All seven are now being taken to the Rafah border crossing.

A funeral was held on Tuesday for Issam Abu Taha, a Palestinian employee of World Central Kitchen.

Australia's Prime Minister Anthony Albanese confirmed Australian citizen Lalzawmi Franckom was among the dead.

“This is completely unacceptable. Australia expects full accountability for the deaths of aid workers,” Mr Albanese said, before offering his “sincere condolences” to her family.

Poland also confirmed one of its citizens, who has not been publicly identified, was killed in the attack.

“Poland objects to the disregard for international humanitarian law and the protection of civilians, including humanitarian workers,” the country's Foreign Ministry said on X.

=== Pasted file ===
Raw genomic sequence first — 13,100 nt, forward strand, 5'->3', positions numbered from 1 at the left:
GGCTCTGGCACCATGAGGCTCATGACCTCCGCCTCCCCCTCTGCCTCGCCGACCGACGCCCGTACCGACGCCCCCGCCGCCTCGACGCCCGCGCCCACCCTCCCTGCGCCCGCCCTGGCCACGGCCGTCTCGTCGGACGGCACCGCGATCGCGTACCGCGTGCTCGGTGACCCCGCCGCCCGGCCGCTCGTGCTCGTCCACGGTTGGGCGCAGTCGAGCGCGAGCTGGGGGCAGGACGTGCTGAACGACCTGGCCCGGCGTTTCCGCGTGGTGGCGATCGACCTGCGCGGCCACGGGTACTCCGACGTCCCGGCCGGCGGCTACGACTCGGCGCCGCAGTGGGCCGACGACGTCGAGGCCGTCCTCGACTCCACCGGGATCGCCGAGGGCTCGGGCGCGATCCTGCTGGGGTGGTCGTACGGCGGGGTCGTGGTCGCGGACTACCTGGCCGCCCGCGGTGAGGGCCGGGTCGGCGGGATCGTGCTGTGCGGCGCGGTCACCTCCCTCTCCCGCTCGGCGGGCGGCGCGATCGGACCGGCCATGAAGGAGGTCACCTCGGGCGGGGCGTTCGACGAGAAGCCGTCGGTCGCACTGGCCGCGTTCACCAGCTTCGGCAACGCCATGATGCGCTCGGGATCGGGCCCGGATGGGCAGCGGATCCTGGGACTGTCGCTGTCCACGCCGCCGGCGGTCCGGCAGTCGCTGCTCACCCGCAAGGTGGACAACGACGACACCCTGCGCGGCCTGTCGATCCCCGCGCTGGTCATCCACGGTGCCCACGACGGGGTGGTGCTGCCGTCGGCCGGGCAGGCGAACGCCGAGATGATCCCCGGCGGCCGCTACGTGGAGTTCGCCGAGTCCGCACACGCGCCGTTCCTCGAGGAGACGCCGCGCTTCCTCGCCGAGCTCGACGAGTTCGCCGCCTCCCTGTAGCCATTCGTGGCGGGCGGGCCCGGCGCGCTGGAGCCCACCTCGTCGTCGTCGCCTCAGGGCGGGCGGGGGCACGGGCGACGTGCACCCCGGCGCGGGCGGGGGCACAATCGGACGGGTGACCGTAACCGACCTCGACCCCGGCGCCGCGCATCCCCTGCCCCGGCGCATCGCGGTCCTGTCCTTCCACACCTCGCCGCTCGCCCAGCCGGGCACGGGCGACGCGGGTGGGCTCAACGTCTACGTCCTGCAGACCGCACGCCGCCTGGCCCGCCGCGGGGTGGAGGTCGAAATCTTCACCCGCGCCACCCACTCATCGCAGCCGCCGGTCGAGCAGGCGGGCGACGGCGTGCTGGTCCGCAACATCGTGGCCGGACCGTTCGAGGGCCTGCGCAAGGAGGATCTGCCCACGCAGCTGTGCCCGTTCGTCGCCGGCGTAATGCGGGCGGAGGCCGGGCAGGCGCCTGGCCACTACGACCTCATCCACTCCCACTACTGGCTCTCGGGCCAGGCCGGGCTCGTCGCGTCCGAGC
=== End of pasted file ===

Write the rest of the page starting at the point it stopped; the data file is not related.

The UK said it is “urgently seeking further information” on the British citizen killed in the strike.

“We haven't had it confirmed yet, but we are very, very concerned by the situation,” Education Secretary Gillian Keegan told the BBC.

“One of the key things is trying to ensure we get more aid into Gaza, so if one of the charities working on the ground has suspended [operations], then that's obviously deeply concerning.”

British Foreign Minister David Cameron on Tuesday said the death of aid workers, including at least one British citizen, was “deeply distressing” and called on Israel to investigate and provide an explanation.

“British Nationals are reported to have been killed, we are urgently working to verify this information and will provide full support to their families,” Lord Cameron said on X.

The UAE's Ministry of Foreign Affairs on Tuesday said it held Israel “fully responsible for this dangerous development” and demanded an “urgent, independent and transparent investigation into what happened”.